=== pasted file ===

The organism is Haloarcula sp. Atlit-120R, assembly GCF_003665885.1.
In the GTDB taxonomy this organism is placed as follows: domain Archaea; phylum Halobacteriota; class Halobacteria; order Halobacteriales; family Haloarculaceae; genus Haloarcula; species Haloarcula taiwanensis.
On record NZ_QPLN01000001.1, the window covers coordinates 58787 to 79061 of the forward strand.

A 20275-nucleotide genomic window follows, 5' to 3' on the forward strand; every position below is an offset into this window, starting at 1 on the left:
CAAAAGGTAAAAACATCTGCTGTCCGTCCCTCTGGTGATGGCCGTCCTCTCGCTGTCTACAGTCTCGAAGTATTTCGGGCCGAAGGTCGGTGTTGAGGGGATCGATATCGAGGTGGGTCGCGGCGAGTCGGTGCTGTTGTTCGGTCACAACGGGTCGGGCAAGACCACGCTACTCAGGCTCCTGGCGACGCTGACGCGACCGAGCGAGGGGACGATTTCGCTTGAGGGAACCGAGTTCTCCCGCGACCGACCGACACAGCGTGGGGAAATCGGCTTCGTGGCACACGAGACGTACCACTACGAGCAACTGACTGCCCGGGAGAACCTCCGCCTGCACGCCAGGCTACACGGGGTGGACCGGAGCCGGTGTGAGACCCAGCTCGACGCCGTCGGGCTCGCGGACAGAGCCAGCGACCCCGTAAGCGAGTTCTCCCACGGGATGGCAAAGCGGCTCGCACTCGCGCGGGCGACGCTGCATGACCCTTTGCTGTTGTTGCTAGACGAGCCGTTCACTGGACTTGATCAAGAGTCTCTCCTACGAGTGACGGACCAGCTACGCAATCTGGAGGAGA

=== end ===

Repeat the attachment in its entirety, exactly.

The organism is Haloarcula sp. Atlit-120R, assembly GCF_003665885.1.
In the GTDB taxonomy this organism is placed as follows: domain Archaea; phylum Halobacteriota; class Halobacteria; order Halobacteriales; family Haloarculaceae; genus Haloarcula; species Haloarcula taiwanensis.
On record NZ_QPLN01000001.1, the window covers coordinates 58787 to 79061 of the forward strand.

A 20275-nucleotide genomic window follows, 5' to 3' on the forward strand; every position below is an offset into this window, starting at 1 on the left:
CAAAAGGTAAAAACATCTGCTGTCCGTCCCTCTGGTGATGGCCGTCCTCTCGCTGTCTACAGTCTCGAAGTATTTCGGGCCGAAGGTCGGTGTTGAGGGGATCGATATCGAGGTGGGTCGCGGCGAGTCGGTGCTGTTGTTCGGTCACAACGGGTCGGGCAAGACCACGCTACTCAGGCTCCTGGCGACGCTGACGCGACCGAGCGAGGGGACGATTTCGCTTGAGGGAACCGAGTTCTCCCGCGACCGACCGACACAGCGTGGGGAAATCGGCTTCGTGGCACACGAGACGTACCACTACGAGCAACTGACTGCCCGGGAGAACCTCCGCCTGCACGCCAGGCTACACGGGGTGGACCGGAGCCGGTGTGAGACCCAGCTCGACGCCGTCGGGCTCGCGGACAGAGCCAGCGACCCCGTAAGCGAGTTCTCCCACGGGATGGCAAAGCGGCTCGCACTCGCGCGGGCGACGCTGCATGACCCTTTGCTGTTGTTGCTAGACGAGCCGTTCACTGGACTTGATCAAGAGTCTCTCCTACGAGTGACGGACCAGCTACGCAATCTGGAGGAGA